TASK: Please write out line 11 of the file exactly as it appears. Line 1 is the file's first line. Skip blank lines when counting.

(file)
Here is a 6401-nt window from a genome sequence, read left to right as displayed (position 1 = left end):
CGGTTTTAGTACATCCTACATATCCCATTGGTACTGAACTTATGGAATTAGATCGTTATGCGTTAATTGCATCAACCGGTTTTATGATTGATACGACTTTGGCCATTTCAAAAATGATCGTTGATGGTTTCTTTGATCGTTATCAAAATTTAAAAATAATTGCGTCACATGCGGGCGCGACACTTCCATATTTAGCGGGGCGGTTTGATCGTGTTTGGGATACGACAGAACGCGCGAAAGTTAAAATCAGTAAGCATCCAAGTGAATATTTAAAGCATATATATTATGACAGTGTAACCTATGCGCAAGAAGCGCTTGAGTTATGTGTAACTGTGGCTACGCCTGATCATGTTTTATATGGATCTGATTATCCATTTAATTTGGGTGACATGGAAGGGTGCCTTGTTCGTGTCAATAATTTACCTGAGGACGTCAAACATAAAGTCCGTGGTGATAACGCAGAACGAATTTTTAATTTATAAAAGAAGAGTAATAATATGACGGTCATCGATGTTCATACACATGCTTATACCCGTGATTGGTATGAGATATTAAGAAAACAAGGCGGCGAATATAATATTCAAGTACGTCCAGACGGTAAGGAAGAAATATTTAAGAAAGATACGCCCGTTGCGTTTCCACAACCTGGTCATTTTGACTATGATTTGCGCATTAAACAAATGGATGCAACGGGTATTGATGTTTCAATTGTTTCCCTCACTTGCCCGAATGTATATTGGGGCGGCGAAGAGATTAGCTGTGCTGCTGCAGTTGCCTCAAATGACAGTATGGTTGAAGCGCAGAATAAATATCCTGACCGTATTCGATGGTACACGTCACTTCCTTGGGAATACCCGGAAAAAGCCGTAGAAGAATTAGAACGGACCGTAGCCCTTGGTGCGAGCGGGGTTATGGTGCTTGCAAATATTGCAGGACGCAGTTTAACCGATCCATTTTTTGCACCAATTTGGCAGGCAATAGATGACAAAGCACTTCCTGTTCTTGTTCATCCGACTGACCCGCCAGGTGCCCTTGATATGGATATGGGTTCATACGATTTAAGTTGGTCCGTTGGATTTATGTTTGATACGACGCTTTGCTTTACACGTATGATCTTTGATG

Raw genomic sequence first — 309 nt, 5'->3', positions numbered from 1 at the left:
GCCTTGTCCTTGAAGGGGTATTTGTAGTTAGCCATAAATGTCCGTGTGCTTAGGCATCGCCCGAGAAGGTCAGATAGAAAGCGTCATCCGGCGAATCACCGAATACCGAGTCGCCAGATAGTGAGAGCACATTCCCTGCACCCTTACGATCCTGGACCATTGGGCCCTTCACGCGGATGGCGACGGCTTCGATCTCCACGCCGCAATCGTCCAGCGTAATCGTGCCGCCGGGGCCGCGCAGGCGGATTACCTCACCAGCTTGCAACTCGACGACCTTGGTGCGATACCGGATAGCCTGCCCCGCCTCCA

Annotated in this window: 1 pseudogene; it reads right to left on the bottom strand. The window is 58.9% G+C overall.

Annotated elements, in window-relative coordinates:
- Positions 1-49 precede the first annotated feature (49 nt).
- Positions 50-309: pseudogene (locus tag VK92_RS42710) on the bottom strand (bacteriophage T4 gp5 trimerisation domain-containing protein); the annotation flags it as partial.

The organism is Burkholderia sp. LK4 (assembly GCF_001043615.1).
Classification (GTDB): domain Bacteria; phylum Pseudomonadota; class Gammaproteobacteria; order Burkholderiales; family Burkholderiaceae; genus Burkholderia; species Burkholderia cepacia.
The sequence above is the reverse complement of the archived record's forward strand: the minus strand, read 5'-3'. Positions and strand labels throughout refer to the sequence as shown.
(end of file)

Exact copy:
The sequence above is the reverse complement of the archived record's forward strand: the minus strand, read 5'-3'. Positions and strand labels throughout refer to the sequence as shown.